The Strengthening People-centered Accessibility, Respect, and Quality (SPARQ) project worked with women and health facilities in Kenya and India on person-centered care in maternity, family planning and abortion services. The four-and-a-half-year project finished at the end of 2019. The project was created to measure the care women received, design interventions to solve problems women identified, and learn whether those interventions could be applied and work on a broad scale. SPARQ began with the researchers determining components of person-centered care, such as dignity and respect, autonomy, privacy and confidentiality, and stigma and discrimination. They interviewed women who’d received services to learn what the women felt was important about these domains. They then designed scales for each health service (maternity care, family planning care and abortion care) with survey questions to measure the degree of person-centered care women received. After evaluating how women were treated, the researchers and staff at partner organizations designed interventions to improve women’s experiences. These interventions differed by topic (childbirth, family planning or abortion) and by country. Specifically, SPARQ implemented the following:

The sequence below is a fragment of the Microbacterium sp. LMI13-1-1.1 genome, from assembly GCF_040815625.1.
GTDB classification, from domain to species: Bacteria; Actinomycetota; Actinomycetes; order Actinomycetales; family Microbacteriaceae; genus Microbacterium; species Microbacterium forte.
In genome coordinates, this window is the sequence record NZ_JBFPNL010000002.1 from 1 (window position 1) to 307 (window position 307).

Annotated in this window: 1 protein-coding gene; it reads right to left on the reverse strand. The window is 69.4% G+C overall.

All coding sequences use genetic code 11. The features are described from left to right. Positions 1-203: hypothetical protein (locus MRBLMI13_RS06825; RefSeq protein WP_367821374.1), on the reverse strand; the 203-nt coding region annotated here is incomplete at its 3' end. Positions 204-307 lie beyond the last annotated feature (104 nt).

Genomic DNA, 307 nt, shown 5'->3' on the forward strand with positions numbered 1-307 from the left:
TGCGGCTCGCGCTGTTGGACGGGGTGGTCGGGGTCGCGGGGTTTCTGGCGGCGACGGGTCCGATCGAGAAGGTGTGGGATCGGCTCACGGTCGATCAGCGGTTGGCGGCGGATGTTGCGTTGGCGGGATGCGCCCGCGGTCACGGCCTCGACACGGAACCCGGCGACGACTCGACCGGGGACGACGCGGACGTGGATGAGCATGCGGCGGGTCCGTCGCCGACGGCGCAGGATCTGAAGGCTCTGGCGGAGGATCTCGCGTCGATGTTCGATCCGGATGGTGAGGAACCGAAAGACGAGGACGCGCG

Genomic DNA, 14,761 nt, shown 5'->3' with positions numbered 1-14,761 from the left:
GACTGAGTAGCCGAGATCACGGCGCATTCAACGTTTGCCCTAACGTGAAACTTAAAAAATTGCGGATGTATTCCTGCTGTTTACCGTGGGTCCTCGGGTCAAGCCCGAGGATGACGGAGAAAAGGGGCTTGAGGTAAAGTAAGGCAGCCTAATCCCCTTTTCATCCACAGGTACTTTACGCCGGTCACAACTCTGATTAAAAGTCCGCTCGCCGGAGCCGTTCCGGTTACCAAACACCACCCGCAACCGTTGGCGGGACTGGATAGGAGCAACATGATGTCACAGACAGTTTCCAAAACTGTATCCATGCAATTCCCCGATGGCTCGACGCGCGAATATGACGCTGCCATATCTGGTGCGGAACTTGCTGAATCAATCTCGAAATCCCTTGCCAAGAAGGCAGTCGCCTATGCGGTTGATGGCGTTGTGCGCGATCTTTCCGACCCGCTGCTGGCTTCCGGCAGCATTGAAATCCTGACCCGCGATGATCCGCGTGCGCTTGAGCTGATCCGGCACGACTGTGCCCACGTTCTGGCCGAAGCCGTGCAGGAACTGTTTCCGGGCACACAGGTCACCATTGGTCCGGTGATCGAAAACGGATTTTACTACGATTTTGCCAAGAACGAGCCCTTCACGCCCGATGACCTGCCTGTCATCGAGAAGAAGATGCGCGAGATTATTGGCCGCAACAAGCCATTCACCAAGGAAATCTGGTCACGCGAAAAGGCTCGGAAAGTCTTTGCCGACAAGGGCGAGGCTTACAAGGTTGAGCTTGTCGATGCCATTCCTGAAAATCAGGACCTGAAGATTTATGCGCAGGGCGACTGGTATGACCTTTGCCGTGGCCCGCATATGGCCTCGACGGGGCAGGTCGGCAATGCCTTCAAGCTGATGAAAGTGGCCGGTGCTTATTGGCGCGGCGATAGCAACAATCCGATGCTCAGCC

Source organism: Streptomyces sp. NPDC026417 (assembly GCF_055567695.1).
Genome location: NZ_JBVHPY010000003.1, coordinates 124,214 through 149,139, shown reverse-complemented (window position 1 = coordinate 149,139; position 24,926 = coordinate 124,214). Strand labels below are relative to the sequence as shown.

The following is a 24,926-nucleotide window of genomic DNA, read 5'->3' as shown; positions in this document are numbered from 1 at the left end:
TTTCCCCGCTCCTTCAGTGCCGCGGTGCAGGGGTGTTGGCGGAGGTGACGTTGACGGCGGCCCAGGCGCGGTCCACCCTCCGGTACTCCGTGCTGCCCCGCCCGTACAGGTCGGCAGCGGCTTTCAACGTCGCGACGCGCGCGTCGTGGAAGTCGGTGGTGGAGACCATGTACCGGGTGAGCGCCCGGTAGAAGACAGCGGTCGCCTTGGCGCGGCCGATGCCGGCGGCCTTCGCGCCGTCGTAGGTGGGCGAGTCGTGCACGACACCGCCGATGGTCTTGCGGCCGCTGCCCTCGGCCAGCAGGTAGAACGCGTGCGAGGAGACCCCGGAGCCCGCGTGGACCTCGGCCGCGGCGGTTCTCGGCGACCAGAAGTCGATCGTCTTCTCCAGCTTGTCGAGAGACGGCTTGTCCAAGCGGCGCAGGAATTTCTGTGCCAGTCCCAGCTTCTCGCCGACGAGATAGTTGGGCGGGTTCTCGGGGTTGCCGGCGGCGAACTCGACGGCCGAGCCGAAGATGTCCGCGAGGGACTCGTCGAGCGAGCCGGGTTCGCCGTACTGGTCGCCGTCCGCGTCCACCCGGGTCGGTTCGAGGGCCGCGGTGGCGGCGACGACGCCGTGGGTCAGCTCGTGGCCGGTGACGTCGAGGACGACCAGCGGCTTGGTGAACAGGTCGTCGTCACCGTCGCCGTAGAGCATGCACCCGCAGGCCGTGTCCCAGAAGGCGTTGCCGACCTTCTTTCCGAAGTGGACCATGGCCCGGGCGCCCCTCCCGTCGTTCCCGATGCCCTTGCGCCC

-Quality improvement cycles in India (for delivery) and Kenya (for family planning and delivery). Findings: While QI interventions improved person-centered care (PCC) in India, it actually led to a decrease in PCC in Kenya.
-Training of community health workers providing family planning in India. Findings: Training had no impact on PCC; higher quality PCC was associated with higher uptake and continuation of family planning.
-Training peer-counselors to provide support to women receiving abortions in Kenya. Findings: Decreased stigma related to abortion experiences
-Training pharmacists providing medication abortion in India. Findings: increased pharmacists knowledge, but did not change their behaviors (PCC, stigma) towards clients seeking medication abortion.
In summary, improve person-centered care is challenging as it is hard to change ingrained behaviors, and system/facility level factors that promote poor PCC need to be addressed too.